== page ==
This is now Free League’s most successful Kickstarter project in terms of backers and only slightly behind their Crusader Kings board game Kickstarter project in terms of revenue, so it’s fair to say this is one of the biggest hits of the year. The company is still glowing in the success of the Alien RPG winning a heap of awards this summer, so it isn’t all that surprising. I dare say that this new edition of Twilight: 2000 looks like it could end up being more successful than any of its previous incarnations. — James
James tells me that the original Twilight RPG was pretty famous and the reason I’ve never heard of it is because I am a baby. 😜 — Amy
Wanderhome is a pastoral fantasy game about wandering animal-folk. So far this project has raised over $245,000 from 5,200 backers.
If Twilight: 2000 is the blockbuster hit of the summer, Wanderhome is the indie sleeper hit. It has been championed by both a lot of respected indie designers and influencers such as the Critical Role cast. Not bad for Jay Dragon’s second crowdfunding project. — James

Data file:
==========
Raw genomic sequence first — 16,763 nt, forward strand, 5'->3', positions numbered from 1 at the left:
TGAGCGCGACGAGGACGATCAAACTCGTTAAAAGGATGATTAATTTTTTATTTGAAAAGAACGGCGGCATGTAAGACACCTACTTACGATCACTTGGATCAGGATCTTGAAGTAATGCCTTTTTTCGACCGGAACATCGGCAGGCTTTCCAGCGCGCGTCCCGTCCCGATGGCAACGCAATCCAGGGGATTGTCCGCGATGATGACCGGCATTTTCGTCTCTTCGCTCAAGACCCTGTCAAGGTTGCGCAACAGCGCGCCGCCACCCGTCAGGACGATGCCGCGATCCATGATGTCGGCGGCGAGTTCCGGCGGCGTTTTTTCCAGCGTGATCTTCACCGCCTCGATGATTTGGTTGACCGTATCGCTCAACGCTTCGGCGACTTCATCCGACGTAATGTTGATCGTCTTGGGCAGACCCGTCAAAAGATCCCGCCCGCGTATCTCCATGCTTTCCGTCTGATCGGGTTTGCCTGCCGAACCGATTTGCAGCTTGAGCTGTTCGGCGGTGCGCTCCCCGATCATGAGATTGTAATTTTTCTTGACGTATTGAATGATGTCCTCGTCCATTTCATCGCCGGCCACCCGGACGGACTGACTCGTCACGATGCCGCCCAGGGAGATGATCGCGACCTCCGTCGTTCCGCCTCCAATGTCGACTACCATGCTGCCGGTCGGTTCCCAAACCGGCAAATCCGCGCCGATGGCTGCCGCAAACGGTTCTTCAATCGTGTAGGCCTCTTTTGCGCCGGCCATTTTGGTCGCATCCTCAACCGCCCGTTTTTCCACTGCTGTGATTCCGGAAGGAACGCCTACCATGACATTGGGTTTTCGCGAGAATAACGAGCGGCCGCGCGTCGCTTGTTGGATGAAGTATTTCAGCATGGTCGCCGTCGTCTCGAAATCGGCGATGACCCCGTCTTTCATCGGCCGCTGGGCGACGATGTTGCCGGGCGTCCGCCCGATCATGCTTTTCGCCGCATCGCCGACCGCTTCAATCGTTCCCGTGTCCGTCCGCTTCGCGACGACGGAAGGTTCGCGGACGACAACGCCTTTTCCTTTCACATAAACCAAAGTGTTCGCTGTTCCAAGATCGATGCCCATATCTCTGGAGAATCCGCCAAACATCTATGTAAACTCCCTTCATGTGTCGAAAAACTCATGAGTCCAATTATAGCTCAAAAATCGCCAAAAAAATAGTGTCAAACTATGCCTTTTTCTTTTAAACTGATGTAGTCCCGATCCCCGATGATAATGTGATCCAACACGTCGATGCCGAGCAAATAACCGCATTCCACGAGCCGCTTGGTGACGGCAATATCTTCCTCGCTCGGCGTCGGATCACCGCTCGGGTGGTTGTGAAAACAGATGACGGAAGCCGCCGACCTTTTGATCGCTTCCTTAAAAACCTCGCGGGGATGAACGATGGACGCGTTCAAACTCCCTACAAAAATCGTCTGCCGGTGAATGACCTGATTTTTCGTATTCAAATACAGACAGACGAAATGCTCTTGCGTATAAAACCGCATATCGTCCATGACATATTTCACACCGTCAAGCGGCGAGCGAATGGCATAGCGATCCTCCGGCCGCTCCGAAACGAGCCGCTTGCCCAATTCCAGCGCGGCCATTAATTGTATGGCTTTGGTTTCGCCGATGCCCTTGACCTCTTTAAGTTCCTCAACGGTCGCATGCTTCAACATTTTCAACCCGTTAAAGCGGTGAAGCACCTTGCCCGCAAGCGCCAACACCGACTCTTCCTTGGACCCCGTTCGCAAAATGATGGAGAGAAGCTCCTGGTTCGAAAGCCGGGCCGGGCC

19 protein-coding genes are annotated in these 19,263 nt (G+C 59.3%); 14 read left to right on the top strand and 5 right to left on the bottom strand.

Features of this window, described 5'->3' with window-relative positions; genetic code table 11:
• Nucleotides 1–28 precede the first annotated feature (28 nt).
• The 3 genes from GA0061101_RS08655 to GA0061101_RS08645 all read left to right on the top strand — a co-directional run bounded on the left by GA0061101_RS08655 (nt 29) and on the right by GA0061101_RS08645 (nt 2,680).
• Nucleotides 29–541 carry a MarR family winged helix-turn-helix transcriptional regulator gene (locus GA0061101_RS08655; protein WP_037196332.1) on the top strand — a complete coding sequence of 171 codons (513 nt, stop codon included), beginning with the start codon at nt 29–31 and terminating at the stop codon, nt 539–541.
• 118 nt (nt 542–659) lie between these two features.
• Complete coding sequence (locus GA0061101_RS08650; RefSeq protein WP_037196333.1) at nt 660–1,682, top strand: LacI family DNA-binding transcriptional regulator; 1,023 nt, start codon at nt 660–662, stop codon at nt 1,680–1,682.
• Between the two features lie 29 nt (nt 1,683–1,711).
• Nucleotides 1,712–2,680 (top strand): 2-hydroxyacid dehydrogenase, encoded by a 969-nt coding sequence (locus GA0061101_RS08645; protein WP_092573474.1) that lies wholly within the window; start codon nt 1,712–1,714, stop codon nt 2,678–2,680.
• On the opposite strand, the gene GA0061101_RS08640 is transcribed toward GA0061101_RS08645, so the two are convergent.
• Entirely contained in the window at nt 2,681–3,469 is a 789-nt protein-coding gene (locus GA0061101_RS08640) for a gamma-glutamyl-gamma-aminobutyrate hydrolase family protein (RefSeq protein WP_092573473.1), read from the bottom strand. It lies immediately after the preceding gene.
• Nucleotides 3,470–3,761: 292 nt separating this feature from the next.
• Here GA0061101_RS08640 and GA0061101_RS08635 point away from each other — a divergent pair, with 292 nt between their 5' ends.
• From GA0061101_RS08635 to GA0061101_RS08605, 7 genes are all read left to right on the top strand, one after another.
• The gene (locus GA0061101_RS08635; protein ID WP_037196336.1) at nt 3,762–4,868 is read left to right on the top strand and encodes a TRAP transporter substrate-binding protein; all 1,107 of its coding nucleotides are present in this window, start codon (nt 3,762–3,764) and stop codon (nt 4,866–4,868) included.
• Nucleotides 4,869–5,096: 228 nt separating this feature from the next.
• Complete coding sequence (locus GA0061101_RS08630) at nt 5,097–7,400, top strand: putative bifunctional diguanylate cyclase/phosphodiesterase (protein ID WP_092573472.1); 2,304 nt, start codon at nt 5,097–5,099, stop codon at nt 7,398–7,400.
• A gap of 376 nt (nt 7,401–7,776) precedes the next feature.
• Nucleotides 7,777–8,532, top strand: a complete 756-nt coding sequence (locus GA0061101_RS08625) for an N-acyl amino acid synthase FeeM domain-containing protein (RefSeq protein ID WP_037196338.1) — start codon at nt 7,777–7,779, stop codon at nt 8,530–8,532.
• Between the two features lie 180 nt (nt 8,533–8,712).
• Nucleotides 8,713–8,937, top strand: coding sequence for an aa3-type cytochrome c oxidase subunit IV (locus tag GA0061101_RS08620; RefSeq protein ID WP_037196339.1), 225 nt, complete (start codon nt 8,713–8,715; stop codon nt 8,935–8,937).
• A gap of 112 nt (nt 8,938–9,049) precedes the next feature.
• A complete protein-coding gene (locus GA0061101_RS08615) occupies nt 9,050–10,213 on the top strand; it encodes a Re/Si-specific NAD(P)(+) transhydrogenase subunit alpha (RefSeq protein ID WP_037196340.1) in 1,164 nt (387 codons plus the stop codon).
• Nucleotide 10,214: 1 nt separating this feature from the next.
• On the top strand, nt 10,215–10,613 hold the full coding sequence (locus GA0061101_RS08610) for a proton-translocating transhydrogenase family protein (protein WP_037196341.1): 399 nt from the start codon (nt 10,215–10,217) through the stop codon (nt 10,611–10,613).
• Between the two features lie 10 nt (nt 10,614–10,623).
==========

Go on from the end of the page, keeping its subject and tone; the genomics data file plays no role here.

It’s just so lovely. — Amy
Hellboy: The Roleplaying Game is the official 5e RPG of Mike Mignola’s popular comic book series. So far this project has raised over £253,000 ($389,000) from 4,200 backers.
This has been a relatively short campaign, but it has achieved what it set out to do. It has certainly been boosted by Mantic Games’ previous well-received Hellboy board game, and the project makes use of its predecessor by offering backers a range of attractive minis, most of which were originally designed and produced for that board game. It doesn’t seem especially innovative, but the use of the 5e OGL will certainly help make it accessible to audiences mostly only aware of D&D. — James
Dark Matter Starter Set is a beginner boxed version of the Dark Matter RPG, which describes itself as “D&D in space”. So far this project has raised over $191,000 from 2,000 backers.
There have been relatively few serious attempts at producing a space fantasy version of the 5e rules compared to the days of 3e/D20 — possibly due to the success of Starfinder. This looks like a serious attempt to produce a worthy competitor, and they have gone the right way by developing the core book before focusing on a starter set. Interestingly, the project doesn’t have a retail tier, which surprises me. — James
The Grim & Deliberate Beast is a narrative AI system for creating more intelligent seeming monsters in D&D. So far this project has raised over $191,000 from 2,000 backers.